Pet Food Is So Very Profitable
Today’s pet owners spend many billions of dollars on the commercial foods they purchase and feed to their dogs and cats. The cost of producing these foods is low because the ingredients are inexpensive compared to human food ingredients. Fur- ther, there is little genuine scientific testing of any kind done on the nutritional suit- ability and safety of pet food, and virtually no long-term adequacy testing (the most costly of all tests). To make long-term feeding claims, pet food companies only have to meet basic minimum nutrient-content requirements without any testing at all, or may use small, six-month acute toxicity testing to earn the government’s quality certification. These tests typically are conducted by the companies them- selves, and the results are not closely monitored by the government. These ex- tremely lax validation requirements help to keep the profit margins for pet foods ex- tremely high. I have no quibble with corporations’ making a profit. Without a profit motive, no company would ever bother to produce a particular product. Excessive profits are intolerable, however, when they come at the expense of genuine science in the development and production of a product so that it is safe and meets its label’s claims. Most of the pet foods now available in groceries and pet stores claim to be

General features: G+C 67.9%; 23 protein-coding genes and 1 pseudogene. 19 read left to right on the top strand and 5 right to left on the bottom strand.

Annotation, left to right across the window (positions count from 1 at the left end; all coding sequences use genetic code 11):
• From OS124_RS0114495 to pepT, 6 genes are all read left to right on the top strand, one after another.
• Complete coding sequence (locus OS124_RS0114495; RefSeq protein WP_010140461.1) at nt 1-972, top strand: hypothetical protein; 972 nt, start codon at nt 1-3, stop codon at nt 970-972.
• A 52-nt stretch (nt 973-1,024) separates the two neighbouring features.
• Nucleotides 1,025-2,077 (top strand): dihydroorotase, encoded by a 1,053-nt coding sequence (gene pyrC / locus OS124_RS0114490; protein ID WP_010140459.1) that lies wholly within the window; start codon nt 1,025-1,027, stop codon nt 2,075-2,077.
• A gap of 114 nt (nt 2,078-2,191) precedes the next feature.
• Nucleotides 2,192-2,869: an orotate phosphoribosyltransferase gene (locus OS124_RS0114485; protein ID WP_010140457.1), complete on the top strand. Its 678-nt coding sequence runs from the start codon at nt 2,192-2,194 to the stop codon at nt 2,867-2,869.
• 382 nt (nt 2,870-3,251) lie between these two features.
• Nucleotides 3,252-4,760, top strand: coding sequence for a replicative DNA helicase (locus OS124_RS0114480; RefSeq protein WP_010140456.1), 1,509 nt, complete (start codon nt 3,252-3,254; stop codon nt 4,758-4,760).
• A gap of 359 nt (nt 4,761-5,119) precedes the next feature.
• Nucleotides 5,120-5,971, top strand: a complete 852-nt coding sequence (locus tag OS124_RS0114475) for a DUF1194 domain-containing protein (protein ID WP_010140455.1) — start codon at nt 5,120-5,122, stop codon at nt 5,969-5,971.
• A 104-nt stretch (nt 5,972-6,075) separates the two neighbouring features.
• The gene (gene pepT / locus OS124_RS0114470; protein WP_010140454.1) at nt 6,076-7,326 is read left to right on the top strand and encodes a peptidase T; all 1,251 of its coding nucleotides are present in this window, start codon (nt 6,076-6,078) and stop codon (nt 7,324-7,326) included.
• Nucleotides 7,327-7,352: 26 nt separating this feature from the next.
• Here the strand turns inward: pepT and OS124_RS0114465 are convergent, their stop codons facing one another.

complete and balanced as a sole food for the entire life of a pet. This claim can- not possibly be valid unless the food has been tested scientifically for the life of at least a large enough number of animals to be statistically believable. To be con- vincing, such studies would have to show that the food does not cause acute or chronic nutritional diseases when compared to other, species-appropriate foods. No such scientifically valid long-term testing has ever been done on any of these products. As of the time of the writing of this book, no fewer than two large-scale pet food recalls have been issued by two major pet food companies in the past year. One of these recalls occurred because the food carried lethal amounts of aflatoxin (a poi- son from fungus) in some of the batches of food. Many dogs and cats became ill and some even died of this poisoning before the problem was discovered and the company had to recall the foods involved. Another recall occurred in several “pre- scribed” foods for pets made by one company. These foods had very high levels of vitamin D, which caused high calcium levels in a number of the pets fed the food. Once this was discovered, the foods were recalled. In the latter incident, a com- pany spokesman was quoted as saying that as a result of reports of affected pets “we started an exhaustive nutrient analysis of our canned products. In other words, the company felt compelled to conduct their rigorous nutrient analyses after the problem was discovered, but not before the foods were available for feeding to pets! This seems a back ward approach to quality assurance in foods labeled as safe for lifetime feeding to cats and dogs. These two most recent problems of untested foods are not isolated events. Such acute problems happen with some frequency, but do not always cause enough dis- ease and death to create a national or international uproar. Both illustrate perfectly how pet foods truly are inadequately tested for safety and efficacy by the self- regulated pet food industry. If the testing needed to properly validate even short-term safety of pet foods isn’t being done, imagine how much more unjustified are the lifetime safety claims on pet foods, considering that such tests are even more expensive than short-term tests. Further, long-term safety studies would delay the marketing of pet foods, in- creasing their cost. The pet food companies are simply not willing to make this in- vestment in science, and the FDA and AAFCO do not require such testing before they allow broad claims. In reality, the only long-term tests of pet foods that ever occur are the tests that owners themselves conduct when they feed these foods to their own pets.